Hi to all SonRise parents everywhere!
My name is Patricia Logan and I have been running my SonRise programme for my son Oscar for the last five and half years. When Oscar was diagnosed with severe autism at the age of two, I didn't know what to do, who to turn to for help, or how I would ever cope with Oscar and all his aggressive behaviours, isms and many other autistic traits, including no speech and rocking all day long. By complete luck I saw Raun Kaufman on a tv show and, completely blown away by the remarkable story of his recovery from autism, I immediately phoned the autism treatment centre of america and signed up to the startup programme in UK in January 2005. This five day course was to change my life profoundly. After the starup programme I not only knew this was how I wanted to help Oscar, I had the most important tool of all - HOPE.
Seven months later I returned to England to attend maximum impact - wow! I now not only had the knowledge of how to help Oscar, I also had the ATTITUDE! SonRise taught me to just have fun with Oscar, join him in his world, let go of any judgements or feelings of frustration when he ismed, and to be in the present instead of worrying about what Oscar may or may not be able to do. Now, I know you have all heard this stuff before and this is why I am writing to encourage you all, whereever you and your child are on your programme. As I mentioned before, I have been sonrising Oscar for over five years. He is doing AMAZING - more on that later. I was so excited to get my programme up and running, to find volunteers, to go in the room and get Oscar better just the way Bears and Samahria had done years before with Raun! well! as you will know, finding volunteers isn't always easy - some stay, some go, some don't understand the importance of joining etc;. I think it's 35 people who have worked for varying lengths of time on our programme. There were days on my programme that I had no helpers, days that I was so, so tired from the intensity of joining Oscar with his isms, which included running up and down for 30min intervals, rocking on the floor for hours, reading him the same story with enery and excitment for the 13th time in a row, playing dinosaurs for hours and hours every day for months and years! boy, Oscar was making progress in all areas but some days I just worried that maybe he would always be autistic, maybe he would never play with anything other than dinosaurs, maybe he would always have to talk about dinosaurs and not ever be interested in me or his dad or sister, maybe he would only ever eat 4 foods, maybe he would end up in a special home if he kept biting people - maybe, maybe, maybe. Have you done this? My wonderful SonRise teacher Gerd kept me sane with my telephone consultations throughout the past five years. I was taught to love and accept Oscar and to be with him in that moment, to stop judging anything he did as good or bad and to "enjoy what is" in the room. Do you know that when you can sincerely do this, you have sooo much fun! Because you don't feel you have to go into the room to get your child to do something you feel they should do, it takes the pressure completely away! There should be no feeling of being under pressure in the playroom! Your child will know if you are chilled and really accepting them and having a great time. They will also know when you are pretending to be o.k with their ism or "TRAIN", "DINOSAUR", "DR WHO" game. In the last five years, I have cried, laughed, worried but most of all my hope for Oscar has kept my programme alive. Oscar has become the most amazing kid! He is starting school (mainstream) in September. He is the most incredible chatterbox, he talks to us about the most incredible subjects, he is interested in everything. The dinosaurs are hardly ever played with now. He loves to be with other kids, adores funfairs and the cinema, has birthday parties at those huge indoor kids' clubs, and adores the Christmas pantomime. We had our first family holiday to London in May this year. He loved the airport and plane, was fascinated by the underground tubes, and even visited his dream place - the natural history museum. We are so excited by Gerd's recent outreach that we just know that Oscar can go the whole way! it's now up to him.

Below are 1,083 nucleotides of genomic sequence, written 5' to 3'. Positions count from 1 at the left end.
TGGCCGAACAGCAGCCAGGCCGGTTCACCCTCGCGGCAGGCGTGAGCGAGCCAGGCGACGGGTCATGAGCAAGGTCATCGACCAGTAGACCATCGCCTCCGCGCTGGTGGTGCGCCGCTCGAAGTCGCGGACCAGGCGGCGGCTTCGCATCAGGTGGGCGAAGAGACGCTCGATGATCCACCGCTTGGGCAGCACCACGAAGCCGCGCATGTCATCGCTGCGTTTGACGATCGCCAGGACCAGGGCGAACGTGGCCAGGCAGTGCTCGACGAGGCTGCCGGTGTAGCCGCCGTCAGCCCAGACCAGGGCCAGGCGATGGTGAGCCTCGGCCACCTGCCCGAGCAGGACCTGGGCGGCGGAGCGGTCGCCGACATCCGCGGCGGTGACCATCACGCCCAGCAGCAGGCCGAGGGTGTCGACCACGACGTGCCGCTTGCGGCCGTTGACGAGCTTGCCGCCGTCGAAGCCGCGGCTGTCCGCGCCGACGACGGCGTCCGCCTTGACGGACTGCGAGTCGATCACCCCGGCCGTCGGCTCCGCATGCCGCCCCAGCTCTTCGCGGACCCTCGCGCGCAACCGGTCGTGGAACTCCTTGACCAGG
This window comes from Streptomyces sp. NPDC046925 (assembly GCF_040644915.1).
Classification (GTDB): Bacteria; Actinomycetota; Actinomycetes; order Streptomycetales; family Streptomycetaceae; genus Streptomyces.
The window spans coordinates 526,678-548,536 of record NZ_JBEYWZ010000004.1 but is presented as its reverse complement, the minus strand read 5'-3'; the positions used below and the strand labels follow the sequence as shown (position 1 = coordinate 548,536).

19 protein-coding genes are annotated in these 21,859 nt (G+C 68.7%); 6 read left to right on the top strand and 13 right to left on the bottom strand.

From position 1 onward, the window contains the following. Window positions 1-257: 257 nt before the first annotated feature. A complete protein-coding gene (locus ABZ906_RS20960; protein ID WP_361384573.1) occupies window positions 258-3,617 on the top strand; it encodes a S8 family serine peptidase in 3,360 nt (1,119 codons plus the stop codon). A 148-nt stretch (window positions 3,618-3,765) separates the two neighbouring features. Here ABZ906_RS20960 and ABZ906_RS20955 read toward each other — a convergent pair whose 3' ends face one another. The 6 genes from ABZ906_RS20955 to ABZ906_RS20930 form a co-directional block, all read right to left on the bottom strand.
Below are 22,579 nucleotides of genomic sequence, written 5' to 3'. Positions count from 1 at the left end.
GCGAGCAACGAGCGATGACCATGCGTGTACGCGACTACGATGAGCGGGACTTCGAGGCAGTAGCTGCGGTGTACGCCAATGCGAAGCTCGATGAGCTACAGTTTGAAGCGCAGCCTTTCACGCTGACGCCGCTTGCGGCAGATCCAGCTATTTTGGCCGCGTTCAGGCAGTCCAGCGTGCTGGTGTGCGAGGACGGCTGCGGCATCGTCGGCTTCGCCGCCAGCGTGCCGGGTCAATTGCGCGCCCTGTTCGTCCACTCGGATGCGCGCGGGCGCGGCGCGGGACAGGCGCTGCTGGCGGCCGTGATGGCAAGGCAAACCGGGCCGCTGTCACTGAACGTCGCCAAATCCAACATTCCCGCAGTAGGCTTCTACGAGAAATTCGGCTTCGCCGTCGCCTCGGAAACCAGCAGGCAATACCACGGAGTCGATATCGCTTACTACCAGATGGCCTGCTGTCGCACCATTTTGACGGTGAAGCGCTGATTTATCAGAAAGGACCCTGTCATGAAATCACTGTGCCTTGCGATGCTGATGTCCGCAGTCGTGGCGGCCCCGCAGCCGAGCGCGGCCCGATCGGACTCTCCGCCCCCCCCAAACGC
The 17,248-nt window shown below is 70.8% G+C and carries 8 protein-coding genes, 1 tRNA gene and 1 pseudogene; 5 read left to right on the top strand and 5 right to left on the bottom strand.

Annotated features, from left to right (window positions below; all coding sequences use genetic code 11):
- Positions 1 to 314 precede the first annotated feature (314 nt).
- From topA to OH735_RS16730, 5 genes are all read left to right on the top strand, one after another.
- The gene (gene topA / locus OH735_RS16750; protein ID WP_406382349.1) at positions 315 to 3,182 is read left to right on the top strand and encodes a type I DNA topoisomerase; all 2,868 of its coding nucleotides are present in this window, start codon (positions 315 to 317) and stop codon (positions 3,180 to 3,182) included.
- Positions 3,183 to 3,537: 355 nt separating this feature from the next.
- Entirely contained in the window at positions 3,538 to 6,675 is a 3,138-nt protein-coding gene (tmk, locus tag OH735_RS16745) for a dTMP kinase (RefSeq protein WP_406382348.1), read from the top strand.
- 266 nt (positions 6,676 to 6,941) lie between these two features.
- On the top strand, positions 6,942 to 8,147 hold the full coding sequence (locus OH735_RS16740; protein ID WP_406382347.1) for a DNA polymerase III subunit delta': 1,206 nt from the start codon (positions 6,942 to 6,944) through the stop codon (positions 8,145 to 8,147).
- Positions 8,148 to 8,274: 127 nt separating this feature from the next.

Nothing is impossible when you have hope. Just go for what you want with your child, believe in them and please remember to celebrate yourself as well.
Lots of love to you all.